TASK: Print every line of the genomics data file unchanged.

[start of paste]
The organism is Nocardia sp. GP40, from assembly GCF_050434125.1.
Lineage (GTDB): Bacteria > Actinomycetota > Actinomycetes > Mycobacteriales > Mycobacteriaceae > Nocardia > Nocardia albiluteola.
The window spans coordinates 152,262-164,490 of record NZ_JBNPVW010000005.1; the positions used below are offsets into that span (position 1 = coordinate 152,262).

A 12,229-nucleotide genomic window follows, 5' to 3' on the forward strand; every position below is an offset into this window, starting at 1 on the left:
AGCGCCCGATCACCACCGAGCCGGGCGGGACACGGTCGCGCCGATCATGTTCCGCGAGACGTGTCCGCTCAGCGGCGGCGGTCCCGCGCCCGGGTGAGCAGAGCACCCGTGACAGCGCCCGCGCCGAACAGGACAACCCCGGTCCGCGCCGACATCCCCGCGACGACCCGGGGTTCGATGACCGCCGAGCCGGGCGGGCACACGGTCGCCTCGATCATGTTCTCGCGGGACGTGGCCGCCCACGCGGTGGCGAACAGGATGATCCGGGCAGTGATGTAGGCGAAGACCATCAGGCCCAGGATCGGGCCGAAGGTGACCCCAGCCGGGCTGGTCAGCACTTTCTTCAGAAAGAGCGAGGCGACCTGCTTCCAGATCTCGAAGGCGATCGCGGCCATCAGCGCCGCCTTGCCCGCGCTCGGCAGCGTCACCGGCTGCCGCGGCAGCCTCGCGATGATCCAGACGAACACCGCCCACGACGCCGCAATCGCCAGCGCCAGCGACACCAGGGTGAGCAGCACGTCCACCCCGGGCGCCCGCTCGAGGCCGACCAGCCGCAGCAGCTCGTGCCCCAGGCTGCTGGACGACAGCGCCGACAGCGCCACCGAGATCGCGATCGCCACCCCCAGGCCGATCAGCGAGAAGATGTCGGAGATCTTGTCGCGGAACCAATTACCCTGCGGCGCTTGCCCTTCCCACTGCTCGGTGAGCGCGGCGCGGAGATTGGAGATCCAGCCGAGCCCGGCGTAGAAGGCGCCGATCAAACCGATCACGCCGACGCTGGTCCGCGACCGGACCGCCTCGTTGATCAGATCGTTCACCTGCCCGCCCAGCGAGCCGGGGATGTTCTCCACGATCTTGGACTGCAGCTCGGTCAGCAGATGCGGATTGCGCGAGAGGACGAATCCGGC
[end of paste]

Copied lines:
The organism is Nocardia sp. GP40, from assembly GCF_050434125.1.
Lineage (GTDB): Bacteria > Actinomycetota > Actinomycetes > Mycobacteriales > Mycobacteriaceae > Nocardia > Nocardia albiluteola.
The window spans coordinates 152,262-164,490 of record NZ_JBNPVW010000005.1; the positions used below are offsets into that span (position 1 = coordinate 152,262).

A 12,229-nucleotide genomic window follows, 5' to 3' on the forward strand; every position below is an offset into this window, starting at 1 on the left:
AGCGCCCGATCACCACCGAGCCGGGCGGGACACGGTCGCGCCGATCATGTTCCGCGAGACGTGTCCGCTCAGCGGCGGCGGTCCCGCGCCCGGGTGAGCAGAGCACCCGTGACAGCGCCCGCGCCGAACAGGACAACCCCGGTCCGCGCCGACATCCCCGCGACGACCCGGGGTTCGATGACCGCCGAGCCGGGCGGGCACACGGTCGCCTCGATCATGTTCTCGCGGGACGTGGCCGCCCACGCGGTGGCGAACAGGATGATCCGGGCAGTGATGTAGGCGAAGACCATCAGGCCCAGGATCGGGCCGAAGGTGACCCCAGCCGGGCTGGTCAGCACTTTCTTCAGAAAGAGCGAGGCGACCTGCTTCCAGATCTCGAAGGCGATCGCGGCCATCAGCGCCGCCTTGCCCGCGCTCGGCAGCGTCACCGGCTGCCGCGGCAGCCTCGCGATGATCCAGACGAACACCGCCCACGACGCCGCAATCGCCAGCGCCAGCGACACCAGGGTGAGCAGCACGTCCACCCCGGGCGCCCGCTCGAGGCCGACCAGCCGCAGCAGCTCGTGCCCCAGGCTGCTGGACGACAGCGCCGACAGCGCCACCGAGATCGCGATCGCCACCCCCAGGCCGATCAGCGAGAAGATGTCGGAGATCTTGTCGCGGAACCAATTACCCTGCGGCGCTTGCCCTTCCCACTGCTCGGTGAGCGCGGCGCGGAGATTGGAGATCCAGCCGAGCCCGGCGTAGAAGGCGCCGATCAAACCGATCACGCCGACGCTGGTCCGCGACCGGACCGCCTCGTTGATCAGATCGTTCACCTGCCCGCCCAGCGAGCCGGGGATGTTCTCCACGATCTTGGACTGCAGCTCGGTCAGCAGATGCGGATTGCGCGAGAGGACGAATCCGGC